In the original ethnic zones, the tequio refers to a way of relating to the land, transcending the work of family subsistence and generating shared services, such as the provision of water, light and roads. Many migrants to cities incorporate it to improve their areas, affirm community identities and create media such as magazines, newspapers and websites. Even the heads of households or children who migrate to the United States participate in this. They communicate with their community, receive daily news and festivals or sports tournaments, and share stories of their migrant experience².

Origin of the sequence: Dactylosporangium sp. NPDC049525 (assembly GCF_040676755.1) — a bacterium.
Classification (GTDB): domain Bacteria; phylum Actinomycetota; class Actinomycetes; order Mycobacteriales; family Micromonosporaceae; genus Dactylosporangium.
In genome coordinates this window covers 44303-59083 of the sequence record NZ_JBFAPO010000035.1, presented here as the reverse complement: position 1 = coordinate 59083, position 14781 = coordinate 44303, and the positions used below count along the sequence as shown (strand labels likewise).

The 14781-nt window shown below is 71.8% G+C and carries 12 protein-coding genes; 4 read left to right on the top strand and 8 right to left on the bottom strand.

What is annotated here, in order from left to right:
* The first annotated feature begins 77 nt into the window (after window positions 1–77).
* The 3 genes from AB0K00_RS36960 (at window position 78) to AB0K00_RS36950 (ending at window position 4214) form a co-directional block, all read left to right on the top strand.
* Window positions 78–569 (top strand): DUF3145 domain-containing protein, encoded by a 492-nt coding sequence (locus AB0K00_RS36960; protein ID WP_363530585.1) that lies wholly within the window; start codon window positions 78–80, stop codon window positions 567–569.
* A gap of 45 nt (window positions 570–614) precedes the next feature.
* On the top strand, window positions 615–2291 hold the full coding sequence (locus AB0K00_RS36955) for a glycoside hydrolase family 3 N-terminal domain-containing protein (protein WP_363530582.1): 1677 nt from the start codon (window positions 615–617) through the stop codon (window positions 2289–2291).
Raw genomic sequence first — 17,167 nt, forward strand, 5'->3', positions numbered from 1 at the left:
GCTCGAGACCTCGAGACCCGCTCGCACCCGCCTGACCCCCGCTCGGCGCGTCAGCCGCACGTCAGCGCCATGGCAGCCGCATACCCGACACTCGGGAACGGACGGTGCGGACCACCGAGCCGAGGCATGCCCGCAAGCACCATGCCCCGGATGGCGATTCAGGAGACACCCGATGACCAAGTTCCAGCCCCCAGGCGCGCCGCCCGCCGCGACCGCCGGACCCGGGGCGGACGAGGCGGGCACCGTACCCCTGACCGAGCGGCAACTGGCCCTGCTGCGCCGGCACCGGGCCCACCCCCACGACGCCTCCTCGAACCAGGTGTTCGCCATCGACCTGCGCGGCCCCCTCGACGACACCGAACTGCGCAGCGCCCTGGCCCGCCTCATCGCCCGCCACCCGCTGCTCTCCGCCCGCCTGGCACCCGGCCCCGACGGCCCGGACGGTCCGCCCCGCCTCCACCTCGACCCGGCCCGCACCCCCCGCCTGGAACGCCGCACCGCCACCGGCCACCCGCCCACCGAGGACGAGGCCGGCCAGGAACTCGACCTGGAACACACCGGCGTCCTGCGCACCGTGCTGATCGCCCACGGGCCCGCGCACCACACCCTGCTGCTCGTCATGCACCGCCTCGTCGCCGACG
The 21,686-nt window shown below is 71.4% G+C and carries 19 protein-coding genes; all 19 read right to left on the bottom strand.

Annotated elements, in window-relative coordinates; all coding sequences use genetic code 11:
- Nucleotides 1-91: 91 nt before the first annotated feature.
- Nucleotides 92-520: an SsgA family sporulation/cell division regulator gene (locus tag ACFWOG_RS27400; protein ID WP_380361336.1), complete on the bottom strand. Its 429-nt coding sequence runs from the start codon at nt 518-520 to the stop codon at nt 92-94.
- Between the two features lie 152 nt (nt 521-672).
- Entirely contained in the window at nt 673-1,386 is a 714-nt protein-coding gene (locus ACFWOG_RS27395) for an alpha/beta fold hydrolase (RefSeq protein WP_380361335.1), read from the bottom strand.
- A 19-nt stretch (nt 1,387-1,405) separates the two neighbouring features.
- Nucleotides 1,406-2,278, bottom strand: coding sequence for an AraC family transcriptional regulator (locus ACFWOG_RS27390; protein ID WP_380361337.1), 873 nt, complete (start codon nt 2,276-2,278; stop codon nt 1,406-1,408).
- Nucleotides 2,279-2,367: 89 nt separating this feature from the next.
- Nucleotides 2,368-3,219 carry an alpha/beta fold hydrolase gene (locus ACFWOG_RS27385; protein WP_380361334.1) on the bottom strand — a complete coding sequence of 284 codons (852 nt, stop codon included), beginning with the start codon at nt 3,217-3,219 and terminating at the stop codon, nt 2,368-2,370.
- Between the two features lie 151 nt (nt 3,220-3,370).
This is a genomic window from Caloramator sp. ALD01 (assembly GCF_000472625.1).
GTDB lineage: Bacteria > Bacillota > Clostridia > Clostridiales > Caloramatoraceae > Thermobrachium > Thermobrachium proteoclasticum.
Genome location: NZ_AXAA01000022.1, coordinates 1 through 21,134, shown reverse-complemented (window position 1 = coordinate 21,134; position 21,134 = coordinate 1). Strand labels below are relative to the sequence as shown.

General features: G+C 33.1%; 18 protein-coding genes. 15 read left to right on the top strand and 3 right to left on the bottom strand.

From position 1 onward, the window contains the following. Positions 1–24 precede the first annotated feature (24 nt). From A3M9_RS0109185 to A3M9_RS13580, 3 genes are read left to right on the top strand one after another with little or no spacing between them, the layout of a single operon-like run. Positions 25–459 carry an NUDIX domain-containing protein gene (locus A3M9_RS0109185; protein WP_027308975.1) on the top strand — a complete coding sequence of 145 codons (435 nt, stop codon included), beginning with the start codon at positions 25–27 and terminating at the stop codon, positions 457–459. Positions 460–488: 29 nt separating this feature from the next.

The Tequiografías bring together the traditional technique of school resources, in terms of structure and format, with the sense of community and collective deliberation about content and style. Unlike the industrial production of monographs sold in stationery stores, they are not controlled by the Ministry of Public Education, which sometimes tried to eradicate them and promote consultation in libraries to obtain ‘true and complete information.’³ Daniel Godínez’s programme recognizes that school habits, children and families legitimize them. Its objective is to recreate these monographs in collaboration with the communities. Instead of discriminating against this commercial diffusion of knowledge due to its lack of rigour, it seeks to de-homogenize it, making it possible for different ethnic groups to add in their self-perception and their way of being. In addition, it contributes to recognising diversity and pluralising the meaning of Mexican stories. Furthermore, some migrants periodically take Tequiografías used in Mexico City to their native communities, such as Tlahuitoltepec, San Juan Tabaá, Yalalag and the city of Oaxaca.